These different herbivores provide a wide range of food for carnivores, like lions, leopards, cheetahs, jackals and hyenas. Each species has its own preference, making it possible to live side by side and not be in competition for food.
In many parts of the savannas of Africa people have started using it to graze their cattle and goats. They don't move around and soon the grasses are completely eaten up. With no vegetation, the savanna turns into a desert. Huge areas of savanna are lost to the Sahara desert every year because of overgrazing and farming.
A home to many animals, the Australian tropical savanna is one of the world's largest tropical savannas. The world's other savannas cover two fifths of Africa and large amounts of India and South America. The Australian tropical savanna is an area of dense grass and scattered trees that stretches across northern Australia from Broome to Townsville.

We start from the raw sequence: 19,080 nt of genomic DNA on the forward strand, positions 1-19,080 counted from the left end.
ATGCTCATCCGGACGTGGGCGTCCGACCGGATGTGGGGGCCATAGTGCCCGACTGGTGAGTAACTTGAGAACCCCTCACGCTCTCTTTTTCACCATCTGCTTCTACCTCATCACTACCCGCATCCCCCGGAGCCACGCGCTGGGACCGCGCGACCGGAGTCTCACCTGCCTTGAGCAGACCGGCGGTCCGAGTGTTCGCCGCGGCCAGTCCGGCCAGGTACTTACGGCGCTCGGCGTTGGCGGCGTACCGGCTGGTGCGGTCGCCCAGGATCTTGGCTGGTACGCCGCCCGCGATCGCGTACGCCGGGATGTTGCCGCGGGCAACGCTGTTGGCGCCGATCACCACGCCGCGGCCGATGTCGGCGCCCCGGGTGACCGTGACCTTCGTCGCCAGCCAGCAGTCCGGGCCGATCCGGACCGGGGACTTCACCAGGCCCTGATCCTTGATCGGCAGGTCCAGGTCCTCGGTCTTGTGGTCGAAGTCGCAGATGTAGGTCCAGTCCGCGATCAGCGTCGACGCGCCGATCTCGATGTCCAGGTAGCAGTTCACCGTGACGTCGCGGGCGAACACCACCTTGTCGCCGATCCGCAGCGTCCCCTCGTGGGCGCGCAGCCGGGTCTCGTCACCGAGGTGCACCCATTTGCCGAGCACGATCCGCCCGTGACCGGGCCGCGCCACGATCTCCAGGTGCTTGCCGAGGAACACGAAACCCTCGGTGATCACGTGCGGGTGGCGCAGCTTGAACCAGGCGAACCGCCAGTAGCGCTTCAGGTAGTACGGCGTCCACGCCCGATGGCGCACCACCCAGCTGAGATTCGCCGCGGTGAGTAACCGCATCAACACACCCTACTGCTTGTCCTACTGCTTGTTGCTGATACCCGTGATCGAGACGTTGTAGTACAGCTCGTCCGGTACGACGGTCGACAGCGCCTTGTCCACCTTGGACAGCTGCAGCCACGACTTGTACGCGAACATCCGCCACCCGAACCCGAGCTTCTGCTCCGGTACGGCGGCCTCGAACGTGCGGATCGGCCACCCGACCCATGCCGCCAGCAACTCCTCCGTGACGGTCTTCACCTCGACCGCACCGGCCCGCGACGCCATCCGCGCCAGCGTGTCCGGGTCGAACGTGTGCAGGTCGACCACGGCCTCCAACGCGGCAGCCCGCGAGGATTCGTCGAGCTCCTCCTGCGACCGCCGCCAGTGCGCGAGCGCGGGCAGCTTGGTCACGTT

A savanna is usually very flat and with few trees and shrubs, this is because the fires destroy most of the trees and shrubs which usually aren't fire resistant. This happens frequently during the summer. This is also because savannas across the world have a limited water supply and bigger vegetation such as trees are the first to die out. Most savannas are near the equator, but the Australian savanna is south of the equator, which causes this region to have summer while we are having fall. Savannas usually occur only in a climate that has both a rainy and dry season. Each of these different seasons is very extreme.